2019/9/19 Workers Runtime Release Notes -- Concurrent Subrequest Limit

The code that broke was:

let fetches = []
for (source of sourceConfig) {

let jsonReads = []
for (response of await Promise.all(fetches)) {

const jsons = await Promise.all(jsonReads)

This triggered the deadlock detection and cancelled one of the requests, breaking the script. In retrospect this wasn’t a great way to implement my logic—why wait for all responses before processing the bodies—but it was the simplest approach I could think of at the time :slight_smile:

Hmm, that would indeed break, but we should have detected and grandfathered your worker, if it ran at all in the two weeks before the change was made. Could you tell me what zone (domain) this is on, so I can investigate?

Hi @KentonVarda ,

Can you explain a bit more why this example would break? From your explanation of the new behavior, the seventh fetch should just be delayed, so await Promise.all(fetches) would take a little longer, but it shouldn’t break should it?

I feel like a lot of ppl will be limited if they can’t make more than 6 simultaneous requests without throwing an error

@michael.hart.au The problem with @marko’s example is that it waits for all of the Response objects to arrive (i.e., receives the headers of all responses) before it attempts to read any of their bodies. This requires more than 6 simultaneous HTTP/1.1 connections.

If the code is refactored slightly so that it reads each response body immediately upon receiving that response (independent of any other responses), then it will work fine. Like this:

async function fetchJson(req) {
  let response = await fetch(req)
  if (!response.ok) {
    throw new Error("HTTP error: " + response.status)
  return await response.json()

let jsonReads = []
for (source of sourceConfig) {

const jsons = await Promise.all(jsonReads)

No, but using HTTP/2 would not necessarily solve the problem anyway. Each request is still a logically separate interaction that requires resources to be allocated regardless of whether it is multiplexed over a single TCP stream. Moreover, it would be difficult to tell from the Workers runtime which outgoing requests will eventually be candidates for multiplexing by the egress proxy – these are very different layers in our tech stack.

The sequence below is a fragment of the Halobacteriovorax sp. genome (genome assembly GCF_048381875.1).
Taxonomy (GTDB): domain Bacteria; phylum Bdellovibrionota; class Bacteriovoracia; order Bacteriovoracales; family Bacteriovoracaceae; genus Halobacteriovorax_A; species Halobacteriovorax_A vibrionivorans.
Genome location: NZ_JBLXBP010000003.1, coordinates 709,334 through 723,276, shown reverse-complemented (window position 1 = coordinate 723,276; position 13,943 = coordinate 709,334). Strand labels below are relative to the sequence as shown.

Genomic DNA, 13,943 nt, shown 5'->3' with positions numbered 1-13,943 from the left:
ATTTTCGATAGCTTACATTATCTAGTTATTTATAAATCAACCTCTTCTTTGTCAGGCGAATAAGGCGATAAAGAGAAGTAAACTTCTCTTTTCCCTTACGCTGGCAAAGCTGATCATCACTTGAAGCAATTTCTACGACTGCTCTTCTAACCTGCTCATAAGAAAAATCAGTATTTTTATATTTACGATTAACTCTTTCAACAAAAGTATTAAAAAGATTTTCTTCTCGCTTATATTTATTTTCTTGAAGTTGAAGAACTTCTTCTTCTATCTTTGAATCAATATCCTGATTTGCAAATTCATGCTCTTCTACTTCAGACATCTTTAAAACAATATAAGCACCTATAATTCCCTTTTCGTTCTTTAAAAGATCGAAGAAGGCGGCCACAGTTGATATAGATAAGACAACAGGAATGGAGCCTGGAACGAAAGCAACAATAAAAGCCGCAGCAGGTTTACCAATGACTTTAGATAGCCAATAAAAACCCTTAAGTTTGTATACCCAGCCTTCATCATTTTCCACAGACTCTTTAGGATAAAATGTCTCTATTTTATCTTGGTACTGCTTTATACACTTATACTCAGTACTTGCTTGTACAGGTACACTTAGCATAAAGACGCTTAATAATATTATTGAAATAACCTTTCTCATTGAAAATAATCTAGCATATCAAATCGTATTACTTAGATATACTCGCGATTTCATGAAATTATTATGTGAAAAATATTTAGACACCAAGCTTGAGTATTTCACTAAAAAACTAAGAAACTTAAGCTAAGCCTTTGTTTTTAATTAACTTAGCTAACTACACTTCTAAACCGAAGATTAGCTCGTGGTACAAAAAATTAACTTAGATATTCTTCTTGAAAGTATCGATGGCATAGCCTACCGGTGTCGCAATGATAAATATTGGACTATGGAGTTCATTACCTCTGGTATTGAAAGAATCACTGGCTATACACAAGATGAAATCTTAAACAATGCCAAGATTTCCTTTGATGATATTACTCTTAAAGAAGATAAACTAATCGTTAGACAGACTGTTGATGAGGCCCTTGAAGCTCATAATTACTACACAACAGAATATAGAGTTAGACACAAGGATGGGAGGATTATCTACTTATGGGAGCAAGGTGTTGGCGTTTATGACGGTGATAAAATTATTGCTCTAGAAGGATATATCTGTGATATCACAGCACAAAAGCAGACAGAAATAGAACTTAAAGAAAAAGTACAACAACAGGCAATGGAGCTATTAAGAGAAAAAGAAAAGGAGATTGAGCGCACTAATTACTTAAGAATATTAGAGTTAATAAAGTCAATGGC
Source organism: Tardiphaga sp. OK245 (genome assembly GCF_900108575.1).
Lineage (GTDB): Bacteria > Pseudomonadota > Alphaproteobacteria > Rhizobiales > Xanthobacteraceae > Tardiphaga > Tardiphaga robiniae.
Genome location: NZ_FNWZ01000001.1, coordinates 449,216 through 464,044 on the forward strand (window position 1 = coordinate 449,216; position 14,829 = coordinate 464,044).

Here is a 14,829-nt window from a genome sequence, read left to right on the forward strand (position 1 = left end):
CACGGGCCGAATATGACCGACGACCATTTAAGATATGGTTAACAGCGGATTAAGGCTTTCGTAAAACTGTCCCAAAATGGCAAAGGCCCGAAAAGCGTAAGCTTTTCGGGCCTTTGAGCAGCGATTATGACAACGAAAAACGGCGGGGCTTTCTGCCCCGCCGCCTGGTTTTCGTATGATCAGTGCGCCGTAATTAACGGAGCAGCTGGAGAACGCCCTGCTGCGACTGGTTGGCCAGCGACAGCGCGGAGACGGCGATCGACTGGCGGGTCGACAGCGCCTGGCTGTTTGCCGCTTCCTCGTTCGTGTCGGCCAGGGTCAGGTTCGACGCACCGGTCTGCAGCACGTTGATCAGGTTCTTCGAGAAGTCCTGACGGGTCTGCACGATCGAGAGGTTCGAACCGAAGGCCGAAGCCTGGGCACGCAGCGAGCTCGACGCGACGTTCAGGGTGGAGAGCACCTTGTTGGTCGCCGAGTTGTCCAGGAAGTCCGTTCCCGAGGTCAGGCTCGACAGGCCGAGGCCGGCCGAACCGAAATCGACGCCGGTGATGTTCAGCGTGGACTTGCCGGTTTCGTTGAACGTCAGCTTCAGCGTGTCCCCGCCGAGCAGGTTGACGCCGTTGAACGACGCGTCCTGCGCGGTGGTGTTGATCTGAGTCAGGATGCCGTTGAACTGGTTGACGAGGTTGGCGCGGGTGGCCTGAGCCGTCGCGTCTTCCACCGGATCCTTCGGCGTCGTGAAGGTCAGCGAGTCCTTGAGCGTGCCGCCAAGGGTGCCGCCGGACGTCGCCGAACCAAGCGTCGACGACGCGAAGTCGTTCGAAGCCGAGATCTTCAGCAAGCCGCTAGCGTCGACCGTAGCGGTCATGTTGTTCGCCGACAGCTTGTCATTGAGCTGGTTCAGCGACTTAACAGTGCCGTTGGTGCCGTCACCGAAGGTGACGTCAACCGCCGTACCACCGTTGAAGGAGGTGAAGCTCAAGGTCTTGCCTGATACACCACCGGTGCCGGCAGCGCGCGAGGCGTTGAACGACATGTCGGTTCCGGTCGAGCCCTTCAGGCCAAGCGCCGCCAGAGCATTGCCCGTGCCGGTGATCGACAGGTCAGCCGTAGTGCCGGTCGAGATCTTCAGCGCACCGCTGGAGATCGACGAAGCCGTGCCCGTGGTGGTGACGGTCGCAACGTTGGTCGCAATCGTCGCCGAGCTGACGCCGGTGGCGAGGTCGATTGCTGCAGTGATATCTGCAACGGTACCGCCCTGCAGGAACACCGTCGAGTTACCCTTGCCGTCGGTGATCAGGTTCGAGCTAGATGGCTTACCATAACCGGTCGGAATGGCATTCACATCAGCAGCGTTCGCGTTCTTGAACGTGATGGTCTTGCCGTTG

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Yeah, I figured as much – my point was more that the new behavior can cause errors, which wasn’t how it was originally announced.

FWIW I think it’s a pity it’s being limited in this way – it wasn’t so long ago that Workers were going to be “the future of Serverless and cloud computing in general” :wink:

My bad, I just re-read the announcement and you do describe the deadlock exceptions – so it was announced this way, I just glossed over it.

As I mentioned, we have yet to see or imagine any real-world use case where this turns out to be a real limiter. If you have one I’d be interested to hear about it. Keep in mind that this limit is per incoming request, not per worker; you can still have a worker handling millions of concurrent requests just fine.

There are a number of use-cases I can give from our current Node.js GraphQL backend – basically whenever you have parallel resolvers that you can’t batch – either they’re fetching from different backends, or the backend doesn’t support batching. Say you want to fetch 10 items by id in parallel.

My understanding is that if you wanted to run a GraphQL server like this in Workers it would have to fetch the first 6, and then the next 4, before it could respond.

There are a number of more sophisticated use cases I can think of as well – for example we use a fan-out in Lambda right now, with one Lambda invoking 80 more in parallel. This would be quite a bit slower if it could only be done in batches of 6. Any scatter-gather / map-reduce use case like this would suffer.

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The zone is richie.fi – I can give you more details (such as the actual script name) over email.

@marko Hmm, it appears that richie.fi was not among the zones that we detected would be affected by the change. Is it possible that the worker in question didn’t run (or, didn’t attempt to make more than six concurrent connections) at all between 9/2 and 9/15? Otherwise I’m confused why we didn’t detect it. :confused:

No chance of that, it’s been run thousands of times daily with seven items. However, it is an old script—last deployed in December 2018.

Ouch, I guess our detection code must have missed something. I’m really sorry about that. :frowning:

What we did is wrote the limiter code, but instead of having it enforce the limit, it merely logged whenever it would have kicked in. We then collected a list of all the zones that caused such logs. But I guess somehow it wasn’t logging in exactly the same circumstances where we later ended up enforcing things. Looking at the code I can’t really see how this is possible but clearly your experience demonstrates that it is…

I guess by now you’ve changed your code so there’s no useful action for us to take.